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Symposium 2020: Free Speech in the United States and at Dalton: Breakout Sessions

Session #1: Citizens United and the "Money as Speech" Debate

Speaker:  Allen Dickerson

Topic:  To what extent does speech remain 'free' when issued by a corporate entity?

Room:  13th floor


Summary of Citizens United v. Federal Election Commission (

 "After Citizens United, a Vicious Cycle of Corruption" by Thomas B. Edsall (The New York Times, December 6, 2018)

"It's Time for Liberals to Get Over Citizens United" by Scott Castleton (Vox, May 7, 2018)

Session #2: Copyright vs. Freedom of Expression

Speaker:  Landis Best

Topic:  When copyright conflicts with freedom of expression, what happens next?

Room:  4th floor library


"Can You Copyright a Dream?: How the Martin Luther King Estate Controls the National Hero's Image" by Jonathan Band (Politico Magazine, January 12, 2015)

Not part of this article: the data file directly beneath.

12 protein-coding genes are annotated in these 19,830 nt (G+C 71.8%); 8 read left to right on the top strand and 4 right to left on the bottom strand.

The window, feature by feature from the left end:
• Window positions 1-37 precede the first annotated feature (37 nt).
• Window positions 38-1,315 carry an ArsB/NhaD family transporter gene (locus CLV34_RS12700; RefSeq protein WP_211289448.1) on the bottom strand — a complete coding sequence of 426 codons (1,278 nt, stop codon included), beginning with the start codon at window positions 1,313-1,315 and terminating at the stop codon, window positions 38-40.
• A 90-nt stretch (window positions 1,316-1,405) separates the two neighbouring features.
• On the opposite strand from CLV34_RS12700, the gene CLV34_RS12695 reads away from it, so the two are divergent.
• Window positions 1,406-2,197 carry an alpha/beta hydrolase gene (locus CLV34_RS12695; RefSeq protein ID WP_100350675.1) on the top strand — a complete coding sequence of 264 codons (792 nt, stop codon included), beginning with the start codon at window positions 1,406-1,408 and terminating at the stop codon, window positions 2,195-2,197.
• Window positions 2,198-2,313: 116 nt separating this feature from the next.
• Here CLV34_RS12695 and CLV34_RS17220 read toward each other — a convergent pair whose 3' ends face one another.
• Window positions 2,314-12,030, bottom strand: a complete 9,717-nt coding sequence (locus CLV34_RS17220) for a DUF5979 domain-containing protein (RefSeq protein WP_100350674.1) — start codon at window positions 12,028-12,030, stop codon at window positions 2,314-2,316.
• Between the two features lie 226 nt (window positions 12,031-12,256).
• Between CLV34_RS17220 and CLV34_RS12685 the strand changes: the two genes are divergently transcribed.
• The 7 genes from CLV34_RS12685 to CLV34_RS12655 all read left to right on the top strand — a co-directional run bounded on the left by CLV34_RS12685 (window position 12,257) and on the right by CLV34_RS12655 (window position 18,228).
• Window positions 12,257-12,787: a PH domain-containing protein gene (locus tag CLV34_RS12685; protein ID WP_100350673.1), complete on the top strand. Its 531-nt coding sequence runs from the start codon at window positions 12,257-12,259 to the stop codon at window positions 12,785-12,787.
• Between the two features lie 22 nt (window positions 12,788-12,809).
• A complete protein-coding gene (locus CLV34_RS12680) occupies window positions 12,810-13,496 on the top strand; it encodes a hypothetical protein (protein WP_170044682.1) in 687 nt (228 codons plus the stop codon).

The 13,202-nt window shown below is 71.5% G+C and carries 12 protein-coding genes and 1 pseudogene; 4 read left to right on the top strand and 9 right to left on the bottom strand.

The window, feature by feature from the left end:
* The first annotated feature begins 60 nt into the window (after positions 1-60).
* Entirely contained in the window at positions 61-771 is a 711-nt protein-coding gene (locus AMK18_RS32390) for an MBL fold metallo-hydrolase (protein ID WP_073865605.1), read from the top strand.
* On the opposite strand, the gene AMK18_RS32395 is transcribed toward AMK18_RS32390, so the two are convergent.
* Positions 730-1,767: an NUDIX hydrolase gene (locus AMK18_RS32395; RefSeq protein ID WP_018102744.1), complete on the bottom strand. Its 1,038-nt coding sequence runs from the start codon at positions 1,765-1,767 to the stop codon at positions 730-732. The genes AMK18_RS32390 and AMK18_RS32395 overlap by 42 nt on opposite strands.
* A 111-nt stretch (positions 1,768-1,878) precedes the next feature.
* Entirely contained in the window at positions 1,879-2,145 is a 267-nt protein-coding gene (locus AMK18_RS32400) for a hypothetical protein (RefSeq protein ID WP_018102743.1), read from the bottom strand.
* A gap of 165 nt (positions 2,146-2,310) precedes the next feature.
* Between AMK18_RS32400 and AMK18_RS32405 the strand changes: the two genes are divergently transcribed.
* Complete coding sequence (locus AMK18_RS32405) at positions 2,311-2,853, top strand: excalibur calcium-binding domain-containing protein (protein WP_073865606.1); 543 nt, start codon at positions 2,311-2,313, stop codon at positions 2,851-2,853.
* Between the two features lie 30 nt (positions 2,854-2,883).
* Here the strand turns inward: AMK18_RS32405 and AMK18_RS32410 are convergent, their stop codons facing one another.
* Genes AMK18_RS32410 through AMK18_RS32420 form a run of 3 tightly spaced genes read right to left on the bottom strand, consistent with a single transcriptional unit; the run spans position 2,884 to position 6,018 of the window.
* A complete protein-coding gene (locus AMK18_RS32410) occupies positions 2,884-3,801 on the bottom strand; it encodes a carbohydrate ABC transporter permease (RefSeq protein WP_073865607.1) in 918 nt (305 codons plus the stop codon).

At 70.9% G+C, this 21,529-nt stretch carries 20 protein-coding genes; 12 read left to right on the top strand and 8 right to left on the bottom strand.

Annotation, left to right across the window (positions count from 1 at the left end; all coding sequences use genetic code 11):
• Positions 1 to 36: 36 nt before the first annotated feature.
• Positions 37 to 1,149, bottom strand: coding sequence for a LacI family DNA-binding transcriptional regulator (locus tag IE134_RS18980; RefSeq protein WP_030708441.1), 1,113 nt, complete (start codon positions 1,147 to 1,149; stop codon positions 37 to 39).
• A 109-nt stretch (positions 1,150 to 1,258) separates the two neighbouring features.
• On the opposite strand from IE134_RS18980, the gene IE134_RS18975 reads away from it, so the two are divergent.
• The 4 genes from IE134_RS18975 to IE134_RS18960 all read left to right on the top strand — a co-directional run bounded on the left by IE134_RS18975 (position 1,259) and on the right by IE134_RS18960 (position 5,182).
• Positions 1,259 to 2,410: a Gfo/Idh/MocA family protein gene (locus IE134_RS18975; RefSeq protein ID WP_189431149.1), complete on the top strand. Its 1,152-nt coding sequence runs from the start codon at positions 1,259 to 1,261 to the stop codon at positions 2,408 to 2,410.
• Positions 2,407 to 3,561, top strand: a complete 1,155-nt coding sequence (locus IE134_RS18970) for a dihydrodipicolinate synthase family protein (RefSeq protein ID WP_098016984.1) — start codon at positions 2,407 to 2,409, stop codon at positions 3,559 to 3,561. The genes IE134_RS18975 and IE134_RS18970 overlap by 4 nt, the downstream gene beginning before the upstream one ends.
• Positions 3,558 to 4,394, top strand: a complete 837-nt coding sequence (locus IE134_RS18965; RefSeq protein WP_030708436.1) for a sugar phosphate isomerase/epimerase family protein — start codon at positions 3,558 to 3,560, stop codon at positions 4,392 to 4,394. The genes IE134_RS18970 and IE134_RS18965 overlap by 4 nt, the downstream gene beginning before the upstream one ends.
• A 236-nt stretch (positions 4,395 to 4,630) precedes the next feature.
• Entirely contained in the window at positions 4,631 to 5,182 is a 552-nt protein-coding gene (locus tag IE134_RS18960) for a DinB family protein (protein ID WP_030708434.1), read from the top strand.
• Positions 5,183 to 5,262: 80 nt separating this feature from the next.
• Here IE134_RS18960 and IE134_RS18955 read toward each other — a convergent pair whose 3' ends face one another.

"King Estate and CBS Settle Suit Over Rights to Famous Speech" by David Firestone (The New York Times, July 14, 2000)

Session #3: Hate Speech at Public Universities

Speaker:  Jamal Greene

Topic:  Should a public university be able to cancel a talk by a racist speaker because students find the speaker's views objectionable?  Should a public safety rationale for canceling a speaker require a threat of imminent violence?

Room:  14th floor

"Legal Grounds to Turn Away White Supremacist Speakers" by Jeremy Bauer-Wolf (Inside Higher Ed, 2017)

"Milo Yiannopoulos Spoke at Berkeley. But the Protesters Were Louder" by Katy Steinmetz (Time, September 25, 2017)

Session #4: The "Academic Freedom" Debate at Private Universities

Speaker:  Frederick M. Lawrence

Topic:  To what extent should a private school take upon itself the constitutional protections for expression set out in the First Amendment?

Room:  Martin Theater

Reading:   "The Contours of Free Expression on Campus: Free Speech, Academic Freedom, and Civility" by Frederick M. Lawrence (Association of American Colleges & Universities, 2017)